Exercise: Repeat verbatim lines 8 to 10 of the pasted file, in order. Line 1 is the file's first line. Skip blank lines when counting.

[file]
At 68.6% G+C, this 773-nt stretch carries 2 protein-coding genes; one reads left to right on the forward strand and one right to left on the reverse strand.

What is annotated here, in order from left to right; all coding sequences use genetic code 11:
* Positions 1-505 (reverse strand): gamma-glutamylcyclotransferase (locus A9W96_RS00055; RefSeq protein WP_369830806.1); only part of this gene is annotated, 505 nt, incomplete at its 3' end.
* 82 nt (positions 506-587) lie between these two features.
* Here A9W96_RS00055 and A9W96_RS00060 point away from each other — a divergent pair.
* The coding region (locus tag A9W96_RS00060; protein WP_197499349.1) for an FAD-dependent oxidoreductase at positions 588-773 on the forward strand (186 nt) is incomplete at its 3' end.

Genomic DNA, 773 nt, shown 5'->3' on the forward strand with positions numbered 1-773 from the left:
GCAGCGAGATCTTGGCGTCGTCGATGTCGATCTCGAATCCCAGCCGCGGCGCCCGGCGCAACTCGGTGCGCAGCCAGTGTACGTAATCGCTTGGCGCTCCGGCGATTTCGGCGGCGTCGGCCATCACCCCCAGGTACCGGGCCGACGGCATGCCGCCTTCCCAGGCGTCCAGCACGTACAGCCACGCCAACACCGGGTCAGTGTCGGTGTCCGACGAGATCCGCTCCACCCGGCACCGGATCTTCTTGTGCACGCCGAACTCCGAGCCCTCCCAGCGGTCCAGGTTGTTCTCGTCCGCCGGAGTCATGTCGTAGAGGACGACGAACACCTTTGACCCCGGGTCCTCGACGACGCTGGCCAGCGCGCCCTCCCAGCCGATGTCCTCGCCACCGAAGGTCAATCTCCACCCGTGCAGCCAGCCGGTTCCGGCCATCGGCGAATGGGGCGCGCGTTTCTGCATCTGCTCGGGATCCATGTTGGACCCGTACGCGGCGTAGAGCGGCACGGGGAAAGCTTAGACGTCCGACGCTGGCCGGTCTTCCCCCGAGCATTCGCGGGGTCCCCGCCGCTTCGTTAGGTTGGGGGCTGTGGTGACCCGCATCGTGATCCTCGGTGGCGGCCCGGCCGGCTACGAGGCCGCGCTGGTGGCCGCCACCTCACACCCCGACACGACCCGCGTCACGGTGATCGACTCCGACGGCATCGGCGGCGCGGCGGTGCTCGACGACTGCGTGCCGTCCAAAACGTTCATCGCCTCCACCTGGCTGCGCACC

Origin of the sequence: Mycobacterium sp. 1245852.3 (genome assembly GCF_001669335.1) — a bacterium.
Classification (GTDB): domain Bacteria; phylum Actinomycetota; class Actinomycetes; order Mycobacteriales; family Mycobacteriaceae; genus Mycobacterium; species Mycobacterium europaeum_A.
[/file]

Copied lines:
GCAGCGAGATCTTGGCGTCGTCGATGTCGATCTCGAATCCCAGCCGCGGCGCCCGGCGCAACTCGGTGCGCAGCCAGTGTACGTAATCGCTTGGCGCTCCGGCGATTTCGGCGGCGTCGGCCATCACCCCCAGGTACCGGGCCGACGGCATGCCGCCTTCCCAGGCGTCCAGCACGTACAGCCACGCCAACACCGGGTCAGTGTCGGTGTCCGACGAGATCCGCTCCACCCGGCACCGGATCTTCTTGTGCACGCCGAACTCCGAGCCCTCCCAGCGGTCCAGGTTGTTCTCGTCCGCCGGAGTCATGTCGTAGAGGACGACGAACACCTTTGACCCCGGGTCCTCGACGACGCTGGCCAGCGCGCCCTCCCAGCCGATGTCCTCGCCACCGAAGGTCAATCTCCACCCGTGCAGCCAGCCGGTTCCGGCCATCGGCGAATGGGGCGCGCGTTTCTGCATCTGCTCGGGATCCATGTTGGACCCGTACGCGGCGTAGAGCGGCACGGGGAAAGCTTAGACGTCCGACGCTGGCCGGTCTTCCCCCGAGCATTCGCGGGGTCCCCGCCGCTTCGTTAGGTTGGGGGCTGTGGTGACCCGCATCGTGATCCTCGGTGGCGGCCCGGCCGGCTACGAGGCCGCGCTGGTGGCCGCCACCTCACACCCCGACACGACCCGCGTCACGGTGATCGACTCCGACGGCATCGGCGGCGCGGCGGTGCTCGACGACTGCGTGCCGTCCAAAACGTTCATCGCCTCCACCTGGCTGCGCACC

Origin of the sequence: Mycobacterium sp. 1245852.3 (genome assembly GCF_001669335.1) — a bacterium.
Classification (GTDB): domain Bacteria; phylum Actinomycetota; class Actinomycetes; order Mycobacteriales; family Mycobacteriaceae; genus Mycobacterium; species Mycobacterium europaeum_A.